One Award

This week’s challenge from Chuck:  Five Words.  In short, write a short story of under 1000 words using 5 words out of a list of 10.  I used just over 800, but managed to squeeze in six of the words.
I started this one out intending to write something a little happier.  WHY CAN’T I WRITE A HAPPY SHORT STORY.
Anyway, here goes.
One Award
A light glinted in the hermit’s cave atop the cliff, hazy in the mist of the salt spray off the ocean. It was the third time Henry had seen the light this week.  His bedroom window, at the back of his house just across the inlet from Marbler’s Bluff, afforded him a perfect line of sight on the nook: a craggy opening carved into the side of the cliff face a hundred feet below the trail that led to the peak, and a hundred feet above the sharktooth rocks pulverizing the surf.

Henry had visited the cave again and again as a child, leading secret adventures up there.  He’d follow the nigh-invisible dental floss path down to the cave and pretend to be a pirate or a bandit while his lazy hound dog watched with weary eyes.  He chuckled to himself; he had probably left a stash of lollipops in the box he’d buried in the back.

And now, there was a light twinkling up there.  Almost like a flashlight winking at him from a neighbor’s window in secret code, but there was no message hidden in its luminous semaphore.  At least not one that he could decipher.  He wondered if anybody else even knew about the cave at all.  It didn’t seem likely.

His parents had bought the house just before he’d been born, an enviable little split-level right on the waterfront, with nothing around it for a mile.  There had been other houses, once, but their supports were cracked and sagging and one by one they had tumbled to the earth.  This house, too, would not last long — it already had deep fissures in the foundation, caused by shifting topsoil or something like that, they’d said — but he couldn’t bring himself to leave it.  He’d inherited the house when his parents had heart attacks within two years of one another, leaving him alone at the age of twenty-three.  Jobless and broke, it had seemed to him a fortuitous misfortune, and he had moved back to his childhood home after only five years away.  For twenty years since, he’d stayed here, never thinking of leaving.  The town was nice enough; sleepy, dull, safe.  Just what he’d needed after his years in the field.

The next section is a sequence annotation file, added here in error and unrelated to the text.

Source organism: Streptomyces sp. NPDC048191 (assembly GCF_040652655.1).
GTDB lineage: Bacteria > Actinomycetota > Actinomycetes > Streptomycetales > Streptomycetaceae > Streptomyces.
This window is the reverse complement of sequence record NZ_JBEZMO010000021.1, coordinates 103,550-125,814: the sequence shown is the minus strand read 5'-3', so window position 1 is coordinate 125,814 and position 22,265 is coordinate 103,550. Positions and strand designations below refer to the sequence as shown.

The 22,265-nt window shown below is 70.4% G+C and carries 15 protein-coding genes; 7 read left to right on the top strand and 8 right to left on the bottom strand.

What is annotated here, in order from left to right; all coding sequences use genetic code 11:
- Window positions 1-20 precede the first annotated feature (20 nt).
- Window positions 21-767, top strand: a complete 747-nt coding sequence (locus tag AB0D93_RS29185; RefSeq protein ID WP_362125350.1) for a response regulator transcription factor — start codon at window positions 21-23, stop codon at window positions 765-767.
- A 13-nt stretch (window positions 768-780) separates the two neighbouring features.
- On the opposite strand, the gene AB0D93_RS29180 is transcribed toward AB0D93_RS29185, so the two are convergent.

As the sun descended, the flashing of the light grew less frequent and finally stopped altogether.  Perhaps he’d only imagined it.  He made his rounds of the house, checked all the doors and windows, and let himself drop off to sleep.

Next day, his thoughts wandered up to the cave once more, to the times he’d used it to hide from bullies, to hide from his parents, to hide from his friends.  In retrospect, it was easy to see how the troubles he’d hidden from were no different from anybody else’s, but like they do for all kids, the troubles had seemed all encompassing to him at the time.  That cave had been his sanctuary, his hideout, his refuge.